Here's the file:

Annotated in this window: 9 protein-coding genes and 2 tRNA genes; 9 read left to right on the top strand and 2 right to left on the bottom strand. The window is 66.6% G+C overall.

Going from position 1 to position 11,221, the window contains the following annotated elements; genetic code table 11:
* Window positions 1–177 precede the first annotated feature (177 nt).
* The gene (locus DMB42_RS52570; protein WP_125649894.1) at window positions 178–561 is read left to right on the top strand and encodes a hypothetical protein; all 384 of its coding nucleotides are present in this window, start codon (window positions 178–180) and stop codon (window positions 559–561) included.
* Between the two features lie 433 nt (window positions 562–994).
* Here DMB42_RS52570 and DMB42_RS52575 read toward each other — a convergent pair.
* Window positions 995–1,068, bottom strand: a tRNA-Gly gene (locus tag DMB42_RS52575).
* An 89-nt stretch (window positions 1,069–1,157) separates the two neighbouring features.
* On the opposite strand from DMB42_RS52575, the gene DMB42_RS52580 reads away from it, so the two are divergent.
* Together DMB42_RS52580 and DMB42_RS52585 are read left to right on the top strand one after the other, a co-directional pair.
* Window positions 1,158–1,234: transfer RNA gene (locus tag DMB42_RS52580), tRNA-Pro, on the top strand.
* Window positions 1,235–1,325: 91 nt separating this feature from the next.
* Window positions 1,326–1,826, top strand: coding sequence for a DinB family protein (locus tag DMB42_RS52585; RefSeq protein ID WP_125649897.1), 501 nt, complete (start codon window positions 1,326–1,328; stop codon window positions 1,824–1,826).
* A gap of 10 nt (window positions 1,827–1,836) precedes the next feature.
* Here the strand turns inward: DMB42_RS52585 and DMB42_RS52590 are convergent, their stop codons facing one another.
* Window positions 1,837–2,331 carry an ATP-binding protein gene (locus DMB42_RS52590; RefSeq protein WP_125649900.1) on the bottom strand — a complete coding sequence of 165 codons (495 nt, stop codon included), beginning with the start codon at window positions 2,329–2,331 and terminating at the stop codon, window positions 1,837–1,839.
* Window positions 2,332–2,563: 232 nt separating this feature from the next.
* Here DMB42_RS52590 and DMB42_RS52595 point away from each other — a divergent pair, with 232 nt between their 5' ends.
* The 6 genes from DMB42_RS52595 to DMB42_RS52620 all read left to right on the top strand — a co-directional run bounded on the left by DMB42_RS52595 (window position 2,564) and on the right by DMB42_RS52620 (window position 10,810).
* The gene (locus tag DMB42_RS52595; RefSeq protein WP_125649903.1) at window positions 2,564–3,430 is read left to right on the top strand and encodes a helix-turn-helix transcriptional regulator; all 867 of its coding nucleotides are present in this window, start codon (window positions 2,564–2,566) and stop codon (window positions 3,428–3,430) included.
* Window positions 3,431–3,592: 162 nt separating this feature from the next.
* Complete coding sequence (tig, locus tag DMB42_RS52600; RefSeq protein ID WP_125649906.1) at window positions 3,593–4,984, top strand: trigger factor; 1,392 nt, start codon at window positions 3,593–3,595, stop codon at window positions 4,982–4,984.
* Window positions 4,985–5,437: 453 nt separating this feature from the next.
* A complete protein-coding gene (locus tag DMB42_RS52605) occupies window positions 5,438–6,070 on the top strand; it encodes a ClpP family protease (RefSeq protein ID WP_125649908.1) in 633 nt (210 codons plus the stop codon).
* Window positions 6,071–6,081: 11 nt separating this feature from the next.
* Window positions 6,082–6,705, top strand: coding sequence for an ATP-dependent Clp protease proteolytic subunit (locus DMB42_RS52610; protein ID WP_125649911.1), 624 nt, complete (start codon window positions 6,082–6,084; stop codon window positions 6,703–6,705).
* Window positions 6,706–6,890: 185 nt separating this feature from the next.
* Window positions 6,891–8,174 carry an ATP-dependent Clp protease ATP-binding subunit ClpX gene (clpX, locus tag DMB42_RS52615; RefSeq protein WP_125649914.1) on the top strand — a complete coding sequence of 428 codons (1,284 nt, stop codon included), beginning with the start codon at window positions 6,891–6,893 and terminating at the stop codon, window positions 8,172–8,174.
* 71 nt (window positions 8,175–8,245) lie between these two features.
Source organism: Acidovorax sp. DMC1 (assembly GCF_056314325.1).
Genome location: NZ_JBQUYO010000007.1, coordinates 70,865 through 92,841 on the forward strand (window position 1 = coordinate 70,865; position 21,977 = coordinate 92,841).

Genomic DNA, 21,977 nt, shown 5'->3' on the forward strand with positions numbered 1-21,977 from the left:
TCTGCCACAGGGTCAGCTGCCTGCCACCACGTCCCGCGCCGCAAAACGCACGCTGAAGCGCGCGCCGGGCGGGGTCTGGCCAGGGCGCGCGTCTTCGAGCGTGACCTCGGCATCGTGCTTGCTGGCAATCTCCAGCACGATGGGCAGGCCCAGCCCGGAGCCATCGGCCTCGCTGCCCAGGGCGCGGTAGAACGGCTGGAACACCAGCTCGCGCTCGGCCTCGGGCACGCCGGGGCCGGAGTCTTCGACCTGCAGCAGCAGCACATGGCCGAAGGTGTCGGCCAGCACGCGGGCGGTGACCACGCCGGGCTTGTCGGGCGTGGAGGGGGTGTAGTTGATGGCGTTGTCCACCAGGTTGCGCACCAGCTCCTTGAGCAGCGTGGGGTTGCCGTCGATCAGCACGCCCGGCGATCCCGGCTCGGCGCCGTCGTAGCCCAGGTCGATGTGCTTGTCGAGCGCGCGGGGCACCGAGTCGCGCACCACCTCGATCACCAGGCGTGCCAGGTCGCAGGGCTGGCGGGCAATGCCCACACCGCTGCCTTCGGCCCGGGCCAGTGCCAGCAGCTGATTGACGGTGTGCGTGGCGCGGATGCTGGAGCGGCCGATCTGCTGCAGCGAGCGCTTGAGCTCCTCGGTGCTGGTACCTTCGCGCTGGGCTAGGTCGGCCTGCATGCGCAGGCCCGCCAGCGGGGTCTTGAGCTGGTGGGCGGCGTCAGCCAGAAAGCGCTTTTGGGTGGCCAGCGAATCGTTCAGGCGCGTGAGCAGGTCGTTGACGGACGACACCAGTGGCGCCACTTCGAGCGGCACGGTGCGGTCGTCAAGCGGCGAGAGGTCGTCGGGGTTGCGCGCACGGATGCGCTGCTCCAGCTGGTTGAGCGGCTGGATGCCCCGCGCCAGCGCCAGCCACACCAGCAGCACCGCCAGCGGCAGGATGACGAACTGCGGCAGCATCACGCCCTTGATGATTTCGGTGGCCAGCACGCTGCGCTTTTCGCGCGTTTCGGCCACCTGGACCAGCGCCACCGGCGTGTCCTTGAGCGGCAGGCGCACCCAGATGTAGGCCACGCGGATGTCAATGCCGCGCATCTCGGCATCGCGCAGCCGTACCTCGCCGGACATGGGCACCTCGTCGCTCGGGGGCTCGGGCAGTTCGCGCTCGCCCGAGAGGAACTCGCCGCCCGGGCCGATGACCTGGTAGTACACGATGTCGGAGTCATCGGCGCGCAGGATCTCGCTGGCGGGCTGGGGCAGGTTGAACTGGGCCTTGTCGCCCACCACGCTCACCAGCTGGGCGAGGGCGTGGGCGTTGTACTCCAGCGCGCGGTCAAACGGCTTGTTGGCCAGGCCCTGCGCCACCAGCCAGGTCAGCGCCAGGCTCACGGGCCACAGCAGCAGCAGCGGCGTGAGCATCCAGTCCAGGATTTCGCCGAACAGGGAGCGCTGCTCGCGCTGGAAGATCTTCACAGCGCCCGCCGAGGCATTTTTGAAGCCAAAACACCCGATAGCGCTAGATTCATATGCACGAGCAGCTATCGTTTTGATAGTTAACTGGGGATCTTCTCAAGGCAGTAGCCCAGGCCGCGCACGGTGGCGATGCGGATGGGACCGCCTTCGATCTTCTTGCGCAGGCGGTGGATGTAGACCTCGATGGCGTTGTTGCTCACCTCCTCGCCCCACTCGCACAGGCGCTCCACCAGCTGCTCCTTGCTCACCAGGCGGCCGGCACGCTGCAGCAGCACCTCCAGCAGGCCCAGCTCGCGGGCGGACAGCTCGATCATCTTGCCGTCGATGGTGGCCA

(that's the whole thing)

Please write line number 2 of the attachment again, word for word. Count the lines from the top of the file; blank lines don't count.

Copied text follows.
Going from position 1 to position 11,221, the window contains the following annotated elements; genetic code table 11: